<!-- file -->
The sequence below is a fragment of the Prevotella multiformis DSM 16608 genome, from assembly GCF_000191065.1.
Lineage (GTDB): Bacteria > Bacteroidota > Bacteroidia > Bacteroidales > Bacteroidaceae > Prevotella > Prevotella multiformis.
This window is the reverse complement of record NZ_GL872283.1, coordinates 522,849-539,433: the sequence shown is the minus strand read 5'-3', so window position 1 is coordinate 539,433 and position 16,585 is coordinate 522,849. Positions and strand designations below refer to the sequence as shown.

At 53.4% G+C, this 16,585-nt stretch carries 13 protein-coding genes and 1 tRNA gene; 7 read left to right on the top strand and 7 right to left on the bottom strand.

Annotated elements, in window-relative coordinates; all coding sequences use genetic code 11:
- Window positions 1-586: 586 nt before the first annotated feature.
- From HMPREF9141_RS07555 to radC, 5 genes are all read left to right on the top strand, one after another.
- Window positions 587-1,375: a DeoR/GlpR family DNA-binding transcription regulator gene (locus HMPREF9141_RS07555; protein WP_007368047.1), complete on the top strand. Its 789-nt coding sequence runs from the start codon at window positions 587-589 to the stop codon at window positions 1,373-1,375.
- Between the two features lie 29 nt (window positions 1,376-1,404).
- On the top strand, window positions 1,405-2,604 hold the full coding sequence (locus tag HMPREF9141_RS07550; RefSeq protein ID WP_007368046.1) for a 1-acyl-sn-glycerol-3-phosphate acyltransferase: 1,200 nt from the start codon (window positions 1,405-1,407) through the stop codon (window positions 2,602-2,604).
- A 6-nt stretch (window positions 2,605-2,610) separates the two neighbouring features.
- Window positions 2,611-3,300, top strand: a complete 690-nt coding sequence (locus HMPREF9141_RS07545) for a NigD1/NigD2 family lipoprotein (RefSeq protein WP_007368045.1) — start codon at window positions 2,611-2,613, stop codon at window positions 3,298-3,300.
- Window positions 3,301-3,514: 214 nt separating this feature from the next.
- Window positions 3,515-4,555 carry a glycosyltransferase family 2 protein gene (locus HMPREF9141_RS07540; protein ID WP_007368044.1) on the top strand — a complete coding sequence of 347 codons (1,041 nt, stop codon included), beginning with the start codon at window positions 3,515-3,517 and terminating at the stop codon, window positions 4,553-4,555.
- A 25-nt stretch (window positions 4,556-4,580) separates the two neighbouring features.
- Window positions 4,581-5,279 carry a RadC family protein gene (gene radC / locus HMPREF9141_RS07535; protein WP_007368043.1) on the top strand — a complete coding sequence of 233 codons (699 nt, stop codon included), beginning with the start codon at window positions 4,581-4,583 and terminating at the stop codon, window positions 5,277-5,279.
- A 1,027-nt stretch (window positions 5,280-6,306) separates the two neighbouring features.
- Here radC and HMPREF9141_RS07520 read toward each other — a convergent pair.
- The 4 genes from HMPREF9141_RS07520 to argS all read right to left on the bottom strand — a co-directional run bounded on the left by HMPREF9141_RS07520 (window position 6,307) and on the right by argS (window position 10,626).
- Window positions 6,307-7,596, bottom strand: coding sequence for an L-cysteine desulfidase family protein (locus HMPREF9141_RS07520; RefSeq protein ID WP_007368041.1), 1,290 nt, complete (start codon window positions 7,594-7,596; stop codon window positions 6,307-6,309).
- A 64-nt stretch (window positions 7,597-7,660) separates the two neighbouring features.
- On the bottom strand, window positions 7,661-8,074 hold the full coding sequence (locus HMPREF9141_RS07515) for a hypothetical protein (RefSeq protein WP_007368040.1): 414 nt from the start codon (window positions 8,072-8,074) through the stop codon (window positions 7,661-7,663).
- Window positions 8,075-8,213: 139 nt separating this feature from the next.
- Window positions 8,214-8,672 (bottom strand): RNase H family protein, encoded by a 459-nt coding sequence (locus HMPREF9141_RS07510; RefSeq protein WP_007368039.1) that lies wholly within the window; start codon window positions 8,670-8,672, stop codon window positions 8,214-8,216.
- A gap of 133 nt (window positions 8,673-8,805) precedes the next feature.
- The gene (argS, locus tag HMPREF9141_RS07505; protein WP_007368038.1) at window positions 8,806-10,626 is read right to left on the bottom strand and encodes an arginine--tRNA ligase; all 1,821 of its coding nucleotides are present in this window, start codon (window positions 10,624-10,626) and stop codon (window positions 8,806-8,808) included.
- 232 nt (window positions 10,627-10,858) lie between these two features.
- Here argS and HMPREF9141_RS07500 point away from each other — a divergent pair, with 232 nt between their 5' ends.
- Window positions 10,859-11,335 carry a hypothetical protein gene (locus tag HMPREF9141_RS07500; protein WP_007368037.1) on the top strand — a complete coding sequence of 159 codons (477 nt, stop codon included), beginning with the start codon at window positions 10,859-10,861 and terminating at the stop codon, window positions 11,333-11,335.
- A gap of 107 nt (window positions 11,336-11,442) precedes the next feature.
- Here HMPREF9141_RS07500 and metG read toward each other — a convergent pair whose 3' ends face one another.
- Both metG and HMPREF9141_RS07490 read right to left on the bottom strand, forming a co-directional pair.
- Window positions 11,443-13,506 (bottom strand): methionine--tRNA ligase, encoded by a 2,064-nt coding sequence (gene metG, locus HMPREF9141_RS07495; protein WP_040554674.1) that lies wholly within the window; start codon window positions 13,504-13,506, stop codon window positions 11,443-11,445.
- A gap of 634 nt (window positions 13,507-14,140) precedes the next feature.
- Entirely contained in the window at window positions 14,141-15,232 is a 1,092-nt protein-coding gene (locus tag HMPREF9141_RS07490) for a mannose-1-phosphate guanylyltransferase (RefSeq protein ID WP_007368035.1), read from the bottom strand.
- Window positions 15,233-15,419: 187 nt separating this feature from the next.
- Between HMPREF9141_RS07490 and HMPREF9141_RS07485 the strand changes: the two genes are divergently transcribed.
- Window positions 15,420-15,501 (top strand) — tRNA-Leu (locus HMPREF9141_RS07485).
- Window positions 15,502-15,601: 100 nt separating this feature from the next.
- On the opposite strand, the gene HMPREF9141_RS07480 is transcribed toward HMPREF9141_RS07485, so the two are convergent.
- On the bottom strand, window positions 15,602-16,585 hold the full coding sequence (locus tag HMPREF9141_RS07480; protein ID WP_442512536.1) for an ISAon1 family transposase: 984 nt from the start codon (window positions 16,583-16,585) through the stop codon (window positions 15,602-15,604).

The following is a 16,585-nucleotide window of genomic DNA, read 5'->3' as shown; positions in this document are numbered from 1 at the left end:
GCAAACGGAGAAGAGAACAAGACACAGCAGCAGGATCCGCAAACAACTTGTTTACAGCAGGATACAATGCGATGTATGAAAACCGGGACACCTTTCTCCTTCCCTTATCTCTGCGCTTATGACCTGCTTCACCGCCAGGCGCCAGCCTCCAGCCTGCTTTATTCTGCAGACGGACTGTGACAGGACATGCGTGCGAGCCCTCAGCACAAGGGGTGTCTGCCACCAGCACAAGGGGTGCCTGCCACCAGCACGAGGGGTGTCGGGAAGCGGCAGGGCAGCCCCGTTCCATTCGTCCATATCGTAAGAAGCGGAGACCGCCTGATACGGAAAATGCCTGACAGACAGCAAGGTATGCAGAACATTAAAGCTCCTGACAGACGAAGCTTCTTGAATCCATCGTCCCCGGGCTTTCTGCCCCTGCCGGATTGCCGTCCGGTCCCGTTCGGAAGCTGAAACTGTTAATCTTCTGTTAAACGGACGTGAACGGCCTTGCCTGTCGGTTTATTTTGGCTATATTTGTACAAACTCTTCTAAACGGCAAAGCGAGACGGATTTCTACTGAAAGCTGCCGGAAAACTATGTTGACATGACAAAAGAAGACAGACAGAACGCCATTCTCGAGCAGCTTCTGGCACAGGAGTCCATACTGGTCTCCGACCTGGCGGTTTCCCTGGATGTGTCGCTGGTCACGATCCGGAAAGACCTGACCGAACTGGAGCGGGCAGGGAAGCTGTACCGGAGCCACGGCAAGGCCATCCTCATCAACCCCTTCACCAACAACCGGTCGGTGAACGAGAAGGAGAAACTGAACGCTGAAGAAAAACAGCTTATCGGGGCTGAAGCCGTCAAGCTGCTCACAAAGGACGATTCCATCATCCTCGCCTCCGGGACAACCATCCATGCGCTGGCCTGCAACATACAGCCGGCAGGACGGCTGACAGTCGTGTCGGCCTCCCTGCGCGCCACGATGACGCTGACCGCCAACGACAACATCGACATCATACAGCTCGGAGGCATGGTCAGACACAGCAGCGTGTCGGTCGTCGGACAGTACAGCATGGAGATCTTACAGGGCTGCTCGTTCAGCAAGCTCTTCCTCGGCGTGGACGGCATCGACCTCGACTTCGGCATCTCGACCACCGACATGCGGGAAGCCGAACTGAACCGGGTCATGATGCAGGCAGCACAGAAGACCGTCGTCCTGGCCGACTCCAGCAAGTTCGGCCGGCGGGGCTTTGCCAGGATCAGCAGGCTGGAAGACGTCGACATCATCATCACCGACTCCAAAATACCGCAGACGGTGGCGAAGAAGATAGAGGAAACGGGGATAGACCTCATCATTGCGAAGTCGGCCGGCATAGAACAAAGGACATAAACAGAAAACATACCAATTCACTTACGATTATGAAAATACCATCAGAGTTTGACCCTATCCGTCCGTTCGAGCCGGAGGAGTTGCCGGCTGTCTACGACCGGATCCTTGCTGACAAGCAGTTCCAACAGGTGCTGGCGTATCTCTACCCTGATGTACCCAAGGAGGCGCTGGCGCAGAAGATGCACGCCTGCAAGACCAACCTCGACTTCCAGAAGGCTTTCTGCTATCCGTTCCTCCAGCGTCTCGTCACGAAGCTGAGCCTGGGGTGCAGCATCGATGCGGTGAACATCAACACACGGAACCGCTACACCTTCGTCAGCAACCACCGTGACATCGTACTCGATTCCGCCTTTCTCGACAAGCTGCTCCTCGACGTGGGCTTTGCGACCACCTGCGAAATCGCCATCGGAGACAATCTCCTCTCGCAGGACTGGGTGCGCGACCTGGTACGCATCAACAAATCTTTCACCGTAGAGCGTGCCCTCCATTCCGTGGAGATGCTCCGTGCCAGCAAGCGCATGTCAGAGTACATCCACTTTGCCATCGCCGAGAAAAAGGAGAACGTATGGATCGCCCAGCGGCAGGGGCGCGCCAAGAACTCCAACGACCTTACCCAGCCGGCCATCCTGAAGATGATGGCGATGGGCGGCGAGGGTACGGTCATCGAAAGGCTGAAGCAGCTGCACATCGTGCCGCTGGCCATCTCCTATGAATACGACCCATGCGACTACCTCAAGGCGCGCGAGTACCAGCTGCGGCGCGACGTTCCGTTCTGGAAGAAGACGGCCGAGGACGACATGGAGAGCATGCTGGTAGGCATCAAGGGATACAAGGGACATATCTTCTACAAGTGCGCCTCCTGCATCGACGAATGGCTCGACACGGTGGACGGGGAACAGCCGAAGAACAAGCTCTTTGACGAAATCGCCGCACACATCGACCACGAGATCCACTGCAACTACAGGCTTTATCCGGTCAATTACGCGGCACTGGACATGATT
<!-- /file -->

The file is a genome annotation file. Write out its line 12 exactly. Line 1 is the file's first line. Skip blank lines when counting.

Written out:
- Window positions 2,611-3,300, top strand: a complete 690-nt coding sequence (locus HMPREF9141_RS07545) for a NigD1/NigD2 family lipoprotein (RefSeq protein WP_007368045.1) — start codon at window positions 2,611-2,613, stop codon at window positions 3,298-3,300.